How do non-Jews know that HaShem commands them to follow the Noahide laws? What is the source for the Seven Commandments of the Noachides?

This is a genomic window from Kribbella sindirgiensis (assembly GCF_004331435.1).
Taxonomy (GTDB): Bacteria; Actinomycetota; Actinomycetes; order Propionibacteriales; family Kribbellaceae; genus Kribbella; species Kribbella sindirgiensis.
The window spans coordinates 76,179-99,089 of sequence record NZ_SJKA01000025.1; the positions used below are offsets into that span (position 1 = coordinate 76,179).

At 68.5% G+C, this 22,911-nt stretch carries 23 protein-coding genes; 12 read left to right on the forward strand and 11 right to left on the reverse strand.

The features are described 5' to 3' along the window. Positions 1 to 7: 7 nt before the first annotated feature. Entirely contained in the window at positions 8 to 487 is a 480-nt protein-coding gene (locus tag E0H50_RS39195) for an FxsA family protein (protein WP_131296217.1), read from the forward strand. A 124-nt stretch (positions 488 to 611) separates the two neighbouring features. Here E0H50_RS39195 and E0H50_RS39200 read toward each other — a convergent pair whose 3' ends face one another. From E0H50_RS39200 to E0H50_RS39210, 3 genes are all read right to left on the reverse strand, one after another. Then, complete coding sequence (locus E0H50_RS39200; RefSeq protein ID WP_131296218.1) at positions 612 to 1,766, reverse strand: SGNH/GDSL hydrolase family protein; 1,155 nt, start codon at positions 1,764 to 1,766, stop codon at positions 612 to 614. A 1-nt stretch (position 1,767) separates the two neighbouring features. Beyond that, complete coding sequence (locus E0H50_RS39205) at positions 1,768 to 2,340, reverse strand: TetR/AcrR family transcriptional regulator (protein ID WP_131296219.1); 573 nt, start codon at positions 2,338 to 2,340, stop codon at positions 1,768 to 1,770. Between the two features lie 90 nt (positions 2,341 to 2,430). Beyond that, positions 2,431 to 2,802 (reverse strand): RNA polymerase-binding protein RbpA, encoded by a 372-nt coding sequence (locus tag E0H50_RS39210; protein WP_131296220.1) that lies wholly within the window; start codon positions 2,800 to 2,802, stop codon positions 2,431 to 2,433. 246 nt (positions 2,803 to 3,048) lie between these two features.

The seven Noahide laws are the most basic and minimal moral obligations of mankind, and were always around as common knowledge instilled by God in nature and by commandment (according to tradition: 6 to Adam and the 7th, prohibiting live meat- to Noah), meant to be observed by gentiles as seen throughout the book of Breishit/Genesis, way before the giving of the Torah to the Jews on Mt. Sinai. 1. IDOLATRY- was always basic logic and the most minimal morality and respect for the One and Only God [regarding the important connection between monotheism and basic morality, see the bottom paragraphs below, reprinted from a previous question.]. Accordingly, Ya’akov/Jacob commands his entire entourage (which clearly included gentiles, see 35, 8) upon entering the Holy Land, “remove all foreign gods from among you”, 35, 2-4. Similarly, God refers to the ten plagues He brings “upon all of the [fake] gods of Egypt”, Shmot/Exodus 12, 12. 2. MURDER- Cain murdering Abel was severely punished, ch. 4; and “whoever sheds man’s blood, his blood shall be shed, for man was created in the image of God”, 9, 6. 3. ILLICIT SEXUAL RELATIONS prohibiting taking married women from others by force: see what caused the Flood: Breishit 6, 2 bemoaning the fact that the bullies were randomly taking women “whoever they desired”, and “all flesh had corrupted its ways upon the earth”, ibid, 12; Pharaoh taking Sarah and being punished, ibid, 12; Abimelech taking Sarah ibid, ch. 20 and Rivka ch. 26, being threatened by God if they don’t return those wives of others. Similarly, the evil of Sodom and Amorah and their subsequent destruction revolves around such banned relations, see 19, 5-8; and Lot is seen disgraced for sleeping with his daughters who had to get him drunk in order to do so, ch. 19. 4. NOT EATING MEAT TORN FROM A LIVE ANIMAL- When Noah is allowed to eat meat after the Flood, he is commanded, “but you may not eat flesh with its life, which is its blood”, 9, 4. 5. JUSTICE systems to prevent violence - 6, 13; Abraham, the “father of many nations” (17, 5) including gentiles, teaches that “the way of God [is] to do justice and judgement”, 18, 19; and even “debates” God regarding how surely the Judge of all judges must do justice, 18, 25; the evil of Sodom “accuse” Lot of judging them, 19, 9; the story of Shechem why the entire city was punished for not bringing the governor’s son to trial for kidnapping and rape of Dinah, ch. 34. 6. THEFT- Adam and Eve had to be allowed to eat from almost all the trees because it didn’t belong to them, 2, 6; and conversely, the Flood in the time of Noach was a punishment for “hamas” [=corruption/violence] 6, 11-13 including taking that which doesn’t belong to you, 6, 2; Avraham rebukes Abimelech and his people for stealing the wells, 21, 25; Ya’akov takes for granted in his agreement with Lavan that even he knows that theft is illegal, 30, 32; and 31, 30. 7. NOT CURSING GOD- was always basic logic and the most minimal of respect for God (even if you’re not sure He exists, at least don’t curse Him! See below); as seen when the son of the Egyptian man “blasphemed and cursed the name of God” and was punished severely, Vayikra/Leviticus 24, 11. In addition, the unique wording of the prohibition repeating twice “ish ish“, “[every single, or literally:] “man, man” [not just “Jew, Jew” or “you, you”] to include gentiles, shall not curse God, ibid, 15. The severity of trying to curse God is so extreme that in most places, the term used in the Bible itself is usually the euphemistic “bless” (Kings I 21, 10-13), even regarding Job who according to mainstream Jewish tradition, was not Jewish and lived before the giving of the Torah (1, 5-11; 2, 5-9). In short, we see that way before the Torah was given to Israel, already Adam, Cain, Noah’s peers, the Canaanites, Egyptians, Philistines, Chivites, Job and mankind in general, were all expected to observe these 7 basic tenets of human morality. Unfortunately, they often weren’t observed, and it was necessary for Israel, the “light among the nations”, to strengthen this message of monotheism and morality through the Torah, since its reception. REGARDING MONOTHEISM & MORALITY, PAGANISM AND IMMORALITY- We see in the Bible, as well as archeological finds, that paganism was inevitably connected with immorality. It’s not a coincidence that the epitome of idolatrous religiosity was human sacrifice! Because as soon as you have 2 gods, inevitably they’ll be fighting with each other, because each wants to be “king of the hill”. The problem with that, is that all religions emulate their gods (“imitateo dei”), so their followers will also justify their constant fighting. In addition, as soon as you have 2 gods, that infers that each of them is lacking something. That’s why mythology is comprised of the gods taking and fighting to sieze that which they lack. In short, their gods are “Takers”, and that’s who pagans emulate and “idolize”. In contrast by monotheism, we believe in 1 God who, by definition, is perfect, and lacks nothing. Our “imitateo dei” is to emulate a God who is a “Giver”, not a “Taker”. Giving is at the top of our monotheistic agenda, and isn’t at all on the pagan program. In other words, the idolatrous world isn’t “innocent”. Polytheism isn’t just a “mathematical” problem (are there 2 or 20 gods instead of 1), but it’s a moral (!) problem. When Avraham was told to go to Israel and build a moral and just model nation to influence the rest of the world (e.g. Breishit 18, 19), and bring blessing to all mankind (ibid 12, 3), it was totally antithetical (opposite) to the violence of the accepted pagan practice, where it was accepted to murder one's wife, children and slave (and how much more so, to kill us foreigners!). This all changed with Akeidat Yitzchak where God dramatically commands: "Don't lay a finger on your son. No more human sacrifices!".